KIEV/BUDAPEST (Reuters) - Hungary said on Tuesday it will block its neighbour Ukraine from integrating further with the European Union in retaliation for Kiev’s decision to end teaching in minority languages including Hungarian.
Ukraine passed a law on Sept. 5 obliging teachers to use only Ukrainian in secondary schools - a move that has already drawn protests from its biggest neighbour, Russia, as well as Romania.
Kiev’s government said it wanted to integrate minorities into society and make it easier for them to get public sector jobs.
But Ukraine’s neighbours have seen it as a slight and said it will lead to discrimination.
“We guarantee that all of this will be painful for Ukraine in the future,” Hungarian Foreign Minister Peter Szijjarto told national news agency MTI.
Hungary would veto any EU measures that could foster Ukrainian integration, he said. Budapest was previously a strong supporter of giving Ukrainian citizens visa-free travel to the EU.
Language is a highly sensitive topic across the region - Ukrainian was sidelined when Ukraine was under the sway of the Soviet Union.
Ukraine’s former pro-Russian president, Viktor Yanukovich, presented himself as a champion of Russian speakers, until a popular uprising forced him to leave in 2014.
Kiev has since been looking for ways to shake off Russia’s influence, particularly since Moscow’s annexation of its Crimea region and support for eastern separatists. The September education law reversed a bill brought in under Yanukovich and other laws require a certain percentage of music, news and films on radio and TV to be in the Ukrainian language.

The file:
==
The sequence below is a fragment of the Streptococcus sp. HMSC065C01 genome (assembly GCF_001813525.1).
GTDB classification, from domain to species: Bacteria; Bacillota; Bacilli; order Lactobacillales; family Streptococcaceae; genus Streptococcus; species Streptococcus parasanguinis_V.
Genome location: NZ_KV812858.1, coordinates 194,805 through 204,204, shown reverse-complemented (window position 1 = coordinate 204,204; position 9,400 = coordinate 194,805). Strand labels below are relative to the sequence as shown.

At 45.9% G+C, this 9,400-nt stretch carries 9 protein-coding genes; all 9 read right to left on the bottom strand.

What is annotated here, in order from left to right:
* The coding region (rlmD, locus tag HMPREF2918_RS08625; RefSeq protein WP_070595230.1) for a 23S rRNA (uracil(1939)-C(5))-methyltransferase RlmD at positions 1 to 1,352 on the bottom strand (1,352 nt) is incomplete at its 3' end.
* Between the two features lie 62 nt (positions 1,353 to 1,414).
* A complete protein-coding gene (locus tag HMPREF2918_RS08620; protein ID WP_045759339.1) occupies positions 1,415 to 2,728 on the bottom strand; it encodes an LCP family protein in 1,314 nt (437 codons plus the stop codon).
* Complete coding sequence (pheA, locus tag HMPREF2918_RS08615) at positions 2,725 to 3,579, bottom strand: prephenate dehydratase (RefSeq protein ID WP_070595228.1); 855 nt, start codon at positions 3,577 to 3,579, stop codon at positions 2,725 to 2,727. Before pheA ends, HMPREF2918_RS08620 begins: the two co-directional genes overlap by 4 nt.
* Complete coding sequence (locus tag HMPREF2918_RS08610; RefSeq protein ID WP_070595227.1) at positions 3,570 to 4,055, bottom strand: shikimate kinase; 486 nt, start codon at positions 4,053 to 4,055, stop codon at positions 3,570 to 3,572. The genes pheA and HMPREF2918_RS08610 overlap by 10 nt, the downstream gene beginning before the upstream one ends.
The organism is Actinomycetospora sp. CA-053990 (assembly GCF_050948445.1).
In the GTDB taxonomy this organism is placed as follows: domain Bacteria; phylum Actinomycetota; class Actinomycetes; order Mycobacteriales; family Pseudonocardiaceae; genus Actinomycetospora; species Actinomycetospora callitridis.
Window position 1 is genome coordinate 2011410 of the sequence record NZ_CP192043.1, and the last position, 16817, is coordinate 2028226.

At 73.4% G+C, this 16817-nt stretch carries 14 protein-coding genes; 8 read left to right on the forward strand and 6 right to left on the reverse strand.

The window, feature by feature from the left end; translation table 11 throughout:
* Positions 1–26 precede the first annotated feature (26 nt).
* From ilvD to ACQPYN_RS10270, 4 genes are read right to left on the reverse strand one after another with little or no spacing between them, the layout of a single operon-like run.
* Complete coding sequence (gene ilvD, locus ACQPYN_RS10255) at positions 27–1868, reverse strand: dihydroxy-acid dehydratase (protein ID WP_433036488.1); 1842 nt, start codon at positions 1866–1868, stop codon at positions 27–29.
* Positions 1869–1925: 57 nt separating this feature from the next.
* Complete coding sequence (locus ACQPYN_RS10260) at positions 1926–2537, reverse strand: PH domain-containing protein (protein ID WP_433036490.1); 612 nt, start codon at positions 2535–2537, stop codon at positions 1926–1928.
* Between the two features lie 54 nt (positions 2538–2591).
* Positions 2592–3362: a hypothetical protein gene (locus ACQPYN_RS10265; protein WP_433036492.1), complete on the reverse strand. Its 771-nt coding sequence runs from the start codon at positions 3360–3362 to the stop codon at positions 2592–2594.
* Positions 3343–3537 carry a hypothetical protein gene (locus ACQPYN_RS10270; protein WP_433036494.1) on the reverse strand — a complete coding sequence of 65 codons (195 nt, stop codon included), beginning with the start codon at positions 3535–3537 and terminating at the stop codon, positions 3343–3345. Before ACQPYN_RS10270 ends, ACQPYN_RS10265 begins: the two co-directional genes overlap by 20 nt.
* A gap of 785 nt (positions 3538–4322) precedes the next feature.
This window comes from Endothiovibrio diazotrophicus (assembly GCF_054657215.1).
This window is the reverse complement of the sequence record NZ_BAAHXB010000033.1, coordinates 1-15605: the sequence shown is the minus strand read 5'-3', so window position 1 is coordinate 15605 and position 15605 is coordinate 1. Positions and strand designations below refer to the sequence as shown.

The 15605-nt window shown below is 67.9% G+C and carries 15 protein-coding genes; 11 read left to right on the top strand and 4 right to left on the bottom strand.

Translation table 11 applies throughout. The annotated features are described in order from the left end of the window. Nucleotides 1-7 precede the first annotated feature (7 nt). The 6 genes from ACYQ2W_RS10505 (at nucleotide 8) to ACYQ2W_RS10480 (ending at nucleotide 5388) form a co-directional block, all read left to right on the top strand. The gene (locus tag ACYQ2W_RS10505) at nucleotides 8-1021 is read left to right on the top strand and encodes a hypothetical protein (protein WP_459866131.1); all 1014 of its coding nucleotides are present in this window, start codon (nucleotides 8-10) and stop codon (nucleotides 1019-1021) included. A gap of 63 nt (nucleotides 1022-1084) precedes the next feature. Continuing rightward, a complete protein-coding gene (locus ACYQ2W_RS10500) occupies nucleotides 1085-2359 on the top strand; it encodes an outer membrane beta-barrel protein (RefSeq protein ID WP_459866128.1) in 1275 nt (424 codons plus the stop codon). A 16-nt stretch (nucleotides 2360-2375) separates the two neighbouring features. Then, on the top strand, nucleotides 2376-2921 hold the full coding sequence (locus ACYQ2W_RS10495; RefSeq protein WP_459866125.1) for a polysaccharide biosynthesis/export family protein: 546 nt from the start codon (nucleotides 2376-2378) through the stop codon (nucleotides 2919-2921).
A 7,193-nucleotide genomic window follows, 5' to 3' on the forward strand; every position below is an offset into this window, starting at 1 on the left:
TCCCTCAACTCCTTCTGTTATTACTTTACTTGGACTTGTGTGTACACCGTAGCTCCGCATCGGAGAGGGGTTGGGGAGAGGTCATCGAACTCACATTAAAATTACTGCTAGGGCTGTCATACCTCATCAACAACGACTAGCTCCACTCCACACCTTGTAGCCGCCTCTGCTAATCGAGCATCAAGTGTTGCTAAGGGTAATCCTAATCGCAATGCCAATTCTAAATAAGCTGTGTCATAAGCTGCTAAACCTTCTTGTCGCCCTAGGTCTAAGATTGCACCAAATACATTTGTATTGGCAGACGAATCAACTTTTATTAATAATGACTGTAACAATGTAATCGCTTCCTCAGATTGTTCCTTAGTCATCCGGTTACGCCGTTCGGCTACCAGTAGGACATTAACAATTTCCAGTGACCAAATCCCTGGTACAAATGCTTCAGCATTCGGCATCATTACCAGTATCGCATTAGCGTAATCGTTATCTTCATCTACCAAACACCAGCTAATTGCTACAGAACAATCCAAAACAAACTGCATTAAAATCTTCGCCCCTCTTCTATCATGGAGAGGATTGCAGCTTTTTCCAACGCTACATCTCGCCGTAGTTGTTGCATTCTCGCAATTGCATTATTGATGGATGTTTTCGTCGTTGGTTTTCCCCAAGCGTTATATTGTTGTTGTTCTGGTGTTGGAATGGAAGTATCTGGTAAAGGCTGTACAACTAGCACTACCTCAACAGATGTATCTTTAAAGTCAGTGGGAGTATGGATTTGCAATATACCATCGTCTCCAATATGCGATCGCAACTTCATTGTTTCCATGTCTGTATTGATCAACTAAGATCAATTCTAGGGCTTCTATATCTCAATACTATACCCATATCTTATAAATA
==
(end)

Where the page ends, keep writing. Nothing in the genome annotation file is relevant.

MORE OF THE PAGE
Ukraine’s education minister, Liliia Hrynevych, called Hungary’s threat “extremely disappointing” and said ethnic Hungarian children could still learn Hungarian at school.
“We need more mutual understanding, instead of ultimatums,” she told TV broadcaster 112.
Romania’s president, Klaus Iohannis, cancelled a visit to Ukraine over the issue and withdrew an invitation for the speaker of Ukraine’s parliament to visit Romania.
Russia’s foreign ministry said in a statement on September 12 that the law was designed to hurt the interests of millions of Russian-speakers.
More than 40 percent of Ukrainians still speak Russian at home, according to a 2016 survey by the Kiev-based Razumkov Centre think-tank.
Additional reporting by Pavel Polityuk in Kiev, Luiza Ilie in Bucharest and Dmitry Solovyov in Moscow; Writing by Matthias Williams; Editing by Andrew Heavens